SOFTCORE FILMS

Sorceress

Sorceress

This 1995 film is a certified CLASSIC as far as softcore films/b-movies are concerned. I’d definitely say that it’s Amazonian actress Julie Strain’s signature role. And, not only that, it also features Rochelle Swanson, a highly underrated and drop dead gorgeous actress whom I’ve written about before. So with two of the sexiest sirens of softcore cinema in one film, you know it’s gotta be good!

This review will contain some minor spoilers.

Written by Mark Thomas McGee and directed by Jim Wynorski (in one of his earliest “erotic” films) the technical star of this film is Larry Poindexter. He plays Larry Barnes, an attorney. The premise of the film is that he married a woman named Erika (Julie Strain), who claims to practice witchcraft, something which Larry never believed in. She even told him that she cast a spell on him to make him fall in love with her and marry her in the first place. But Larry always just laughed this off. But when Larry is passed over for Partnership in his law firm, Erika casts a spell to kill his friend and rival, Howard (Edward Albert), who had got the Partnership instead. The spell hits while Howard is driving home from work, he has some kind of heart attack, and jumps out of his car just before he careens off of a cliff. So Howard survives, but is now in wheelchair, disabled for an undetermined amount of time. Larry had come home right while Erika was in the middle of performing the spell, and even though he doesn’t believe in it he’s angry with her (because, apparently, she’s made threats to harm people with magic before) and he decides to leave. But as he’s trying to pack a suitcase and leave she tries to physically restrain him but he pushes her away and she falls off of their 2nd-story balcony and dies. He last words to Larry were: You’ll never be rid of me. Never.

This is all before the opening credits.

The film jumps forward an unspecified amount of time. Larry had been staying with his friends Don and Kathy (Lenny Juliano and Kristi Ducati) but is now ready to move back into his home. However he’s still plagued by thoughts of Erica. As he walks around the how he sees vision of her, including visions of past times where he and Erica together. He remembers a time when the two of them had a threesome with Erica’s friend Maria (Toni Naples), who also engages in witchcraft and is the one who taught Erica about it, for his birthday in their bed. And then another time after that when he and Erica made love in front of their fireplace, where Larry asked if it would be weird after the threesome, but Erica said she didn’t worry because Larry couldn’t love another woman, due to her magic.

Rochelle plays Carol, Larry’s ex-girlfriend, whom he broke up with to get with Erica (which, again Erica, claims was due to her magic). She comes by to console him, and they have sex, leading to rekindling their relationship. But it turns out that Howard’s wife Amelia (played Linda Blair, yes THE Linda Blair) is also a witch. And she knows what Erica did, and wants revenge. She uses magic to hypnotize her handyman Stan (Michael Parks) to try to kill Larry. But Stan fails, and then tries to kill Amelia instead. He fails at that too. So Amelia’s plan is to use her magic to slowly sort of posses Carol and make Carol start acting more like Erica. Rochelle starts the film wearing a blonde wig, but as Amelia’s spell kicks in, Carole “dyes” her hair black, just like Erica’s was, and starts acting more sexual and seductive, also like Erica. Larry is a little put-off by these changes, but tries to go along with it. Then, one day, when Don and Harris have joined Carol and Larry at Larry’s house to help him do some repainting, Carol finally snaps and begins to go on a killing spree…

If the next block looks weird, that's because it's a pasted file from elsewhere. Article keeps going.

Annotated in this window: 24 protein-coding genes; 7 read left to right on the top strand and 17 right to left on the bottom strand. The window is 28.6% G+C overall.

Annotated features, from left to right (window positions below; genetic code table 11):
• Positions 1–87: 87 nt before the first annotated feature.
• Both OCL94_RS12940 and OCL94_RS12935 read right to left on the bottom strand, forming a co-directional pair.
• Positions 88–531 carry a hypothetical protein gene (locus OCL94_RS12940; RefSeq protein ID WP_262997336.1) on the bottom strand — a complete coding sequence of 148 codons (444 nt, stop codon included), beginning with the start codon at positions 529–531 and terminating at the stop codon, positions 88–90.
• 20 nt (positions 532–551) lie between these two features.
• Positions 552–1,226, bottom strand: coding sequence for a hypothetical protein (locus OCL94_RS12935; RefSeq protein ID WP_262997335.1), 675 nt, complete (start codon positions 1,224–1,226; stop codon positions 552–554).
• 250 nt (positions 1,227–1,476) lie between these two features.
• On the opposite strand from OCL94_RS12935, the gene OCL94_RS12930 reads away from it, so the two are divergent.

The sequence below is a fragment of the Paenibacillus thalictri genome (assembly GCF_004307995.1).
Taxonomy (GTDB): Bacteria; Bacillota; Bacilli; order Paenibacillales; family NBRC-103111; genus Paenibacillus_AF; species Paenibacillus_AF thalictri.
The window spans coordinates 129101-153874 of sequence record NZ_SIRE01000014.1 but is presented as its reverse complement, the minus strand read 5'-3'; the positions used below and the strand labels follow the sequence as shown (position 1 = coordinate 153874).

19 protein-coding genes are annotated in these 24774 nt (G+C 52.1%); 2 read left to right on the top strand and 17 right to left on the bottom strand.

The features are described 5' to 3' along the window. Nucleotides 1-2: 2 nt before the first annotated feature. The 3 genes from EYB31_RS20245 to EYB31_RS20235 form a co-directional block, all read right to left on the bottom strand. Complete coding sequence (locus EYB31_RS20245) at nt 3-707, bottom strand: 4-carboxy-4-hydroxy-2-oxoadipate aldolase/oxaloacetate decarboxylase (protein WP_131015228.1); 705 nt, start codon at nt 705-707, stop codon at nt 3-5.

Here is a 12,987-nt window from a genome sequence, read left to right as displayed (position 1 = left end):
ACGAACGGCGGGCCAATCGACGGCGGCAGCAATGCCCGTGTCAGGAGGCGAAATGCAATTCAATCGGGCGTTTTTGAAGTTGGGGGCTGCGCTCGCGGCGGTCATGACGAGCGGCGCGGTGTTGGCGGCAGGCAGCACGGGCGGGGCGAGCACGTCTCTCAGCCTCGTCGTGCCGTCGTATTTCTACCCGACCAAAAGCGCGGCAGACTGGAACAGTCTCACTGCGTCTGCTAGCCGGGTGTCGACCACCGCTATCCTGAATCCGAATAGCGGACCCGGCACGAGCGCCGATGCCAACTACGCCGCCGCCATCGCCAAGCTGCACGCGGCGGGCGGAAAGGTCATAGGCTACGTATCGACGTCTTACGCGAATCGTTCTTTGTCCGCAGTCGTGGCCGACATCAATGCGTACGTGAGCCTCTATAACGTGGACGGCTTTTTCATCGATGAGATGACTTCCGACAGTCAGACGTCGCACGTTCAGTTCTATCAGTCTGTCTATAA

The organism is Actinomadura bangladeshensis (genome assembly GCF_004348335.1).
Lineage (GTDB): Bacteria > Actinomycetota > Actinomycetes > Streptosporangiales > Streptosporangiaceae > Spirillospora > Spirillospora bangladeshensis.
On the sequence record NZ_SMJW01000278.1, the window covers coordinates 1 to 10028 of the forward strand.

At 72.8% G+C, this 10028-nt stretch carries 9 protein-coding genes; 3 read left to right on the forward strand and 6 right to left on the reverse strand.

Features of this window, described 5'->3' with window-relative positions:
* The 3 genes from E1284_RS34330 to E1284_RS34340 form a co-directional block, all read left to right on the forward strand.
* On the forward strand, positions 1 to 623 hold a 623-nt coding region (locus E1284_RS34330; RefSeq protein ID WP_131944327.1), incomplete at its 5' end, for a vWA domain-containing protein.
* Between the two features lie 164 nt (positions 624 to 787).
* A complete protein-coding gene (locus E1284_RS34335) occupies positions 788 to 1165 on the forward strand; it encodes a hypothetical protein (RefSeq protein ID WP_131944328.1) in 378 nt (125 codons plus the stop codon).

Okay, that’s enough story spoilers. But this is a very gripping film. And, yes, it’s helped by the semi-gratiuitous nudity and sex scenes. Neither Julie nor Rochelle is shy about showing their “assets” and they get ample opportunity to do so in this film. The highlight of which is a three-way lesbian scene between the two of them and Toni Naples (in a dream sequence). Those three ladies practically melt the screen. They all also happened to be decent actresses, so they’re not just cast for their looks. And the presence of an iconic figure like Blair also gives this film some extra ability. And one a side-note, the film also contains a small role by William Marshall, the man who played BLACULA!

And, of course, I’d be remiss if I didn’t single out Larry Poindexter. He does pretty much carry the load of this film, and does so very well, making him a relatable character whom the audience can identify with and care about. And Wynorski directs this film very well, with a suitably “spooky” atmosphere. I love this film, and can’t recommend it high enough. Chacebook rating: 5 STARS

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